The Good Soldier

where the two couples suited to one another

where the dowells and the ashburnhams suited for each other

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The Good Soldier relates the complex social and sexual relationships between two couples, one English, one American; at its core we learn that no one is who or what we believe them to be, and that the term 'good' is a loosely used adjective that more often than not is completely incorrect.

Our two couples believe themselves to be on such intimate terms that they know everything about one another, but they don't. In actuality, the way the story unfolds makes us aware that no matter the intimacy or time spent, to truly know someone is at best impossible. To really have the ability to know someone is a gift.

The fact that someone is 'well-born,' is simply a matter of circumstance; manners on the other hand are not innate, they're learned. In answer to your question, these two couples ARE suited to one another, but not because they're the perfect match in friendship or the things they enjoys, but because of their perceptions of each other.

Adultery is a major theme in the novel, and each of the main characters is adulterous in one way or another. The author introduces adultery as the main reason for the deterioration of the family; I myself wouldn't argue that fact, but it's the different ways that the author portrays adultery that makes one shake their head.

If we look at the characters, we meet two men; both of them have mistresses, but both circumstances are presented in different ways. Bayham simply indulges in sex outside of marriage; it isn't about love, it's about gratification. It doesn't threaten his marriage because there is no emotional attachment, but for Ashburnham the act has a totally different meaning.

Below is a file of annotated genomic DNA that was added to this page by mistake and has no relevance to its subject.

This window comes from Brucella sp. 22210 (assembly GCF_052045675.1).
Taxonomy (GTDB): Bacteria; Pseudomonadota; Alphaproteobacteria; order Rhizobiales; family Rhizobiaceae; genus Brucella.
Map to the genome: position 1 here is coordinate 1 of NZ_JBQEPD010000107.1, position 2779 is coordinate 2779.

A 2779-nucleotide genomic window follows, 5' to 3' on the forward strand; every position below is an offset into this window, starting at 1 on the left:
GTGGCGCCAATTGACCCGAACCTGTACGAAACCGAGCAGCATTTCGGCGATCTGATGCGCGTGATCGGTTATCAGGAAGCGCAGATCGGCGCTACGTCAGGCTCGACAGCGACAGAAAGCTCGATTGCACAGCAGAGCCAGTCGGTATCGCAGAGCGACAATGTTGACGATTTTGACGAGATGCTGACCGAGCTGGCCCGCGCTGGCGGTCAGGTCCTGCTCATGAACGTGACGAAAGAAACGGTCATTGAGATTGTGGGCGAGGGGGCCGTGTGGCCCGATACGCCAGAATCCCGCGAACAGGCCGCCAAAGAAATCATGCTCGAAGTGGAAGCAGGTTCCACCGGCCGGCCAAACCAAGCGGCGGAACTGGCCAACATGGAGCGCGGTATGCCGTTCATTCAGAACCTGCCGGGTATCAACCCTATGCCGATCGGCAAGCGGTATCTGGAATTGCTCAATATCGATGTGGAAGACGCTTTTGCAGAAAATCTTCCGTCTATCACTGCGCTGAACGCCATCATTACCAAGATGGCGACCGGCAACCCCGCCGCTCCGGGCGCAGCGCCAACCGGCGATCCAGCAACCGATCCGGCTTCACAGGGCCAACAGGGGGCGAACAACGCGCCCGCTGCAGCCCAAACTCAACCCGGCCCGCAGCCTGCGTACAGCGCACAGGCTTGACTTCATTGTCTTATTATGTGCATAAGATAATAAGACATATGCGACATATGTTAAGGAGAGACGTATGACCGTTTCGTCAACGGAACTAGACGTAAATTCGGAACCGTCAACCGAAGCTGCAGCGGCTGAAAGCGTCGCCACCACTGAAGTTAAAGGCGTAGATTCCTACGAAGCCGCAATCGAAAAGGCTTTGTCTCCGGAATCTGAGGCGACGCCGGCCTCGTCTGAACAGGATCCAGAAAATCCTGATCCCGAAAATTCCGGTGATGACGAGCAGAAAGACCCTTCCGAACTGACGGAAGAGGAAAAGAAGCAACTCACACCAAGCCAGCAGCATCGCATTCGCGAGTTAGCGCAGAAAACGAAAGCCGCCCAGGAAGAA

Ashburnham has an affair, keeps a mistress, and loses himself to the emotional bonds he's found with another woman. It's not physical but rather all consuming. His affair ends his marriage and becomes the eventual reason for his suicide. The behavior of one of these men is seen as acceptable; the other? Well, he's committed the 'larger' sin, but what the author is looking for here is your answer to that question. Was one form of adultery worse than the other?

As couples, they mirror each other. The Dowells have a loveless marriage in which the husband is cuckholded by his wife. The Ashburnham's have the exact opposite as it's the husband. Their relationships as couples merely exist and aren't real. Dowell is consistently made a fool of; he eventually learns to ignore it, and in turn becomes the modern husband of the sexual revolution. Happy? No? Accepting? Well, maybe on the exterior.

Leonora (Mrs. Ashburnham) find herself in direct line with Mr. Dowell, but her personality, upbringing, and self worth are portrayed in a different way. She doesn't seem to care what her husband does unless it's in conflict with what's good for the family. If his mistress and affair don't effect her day to day life, and the order of family affairs she's willing to turn a blind eye. This outlook is cultural.

In the end, I've gone on for far too long here; were they suitable? Yes, probably as suitable as any friendship that relies on functions rather than emotions to exist in a social format. Are they proof that even the closest of couples can be blind to each other's private matters? Yes, it happens every day. They were friends far more than confidants, and in the end did what so many 'real' couples do when tragedy hits; they admitted they 'never saw it coming.' It happens every day.


The Good Soldier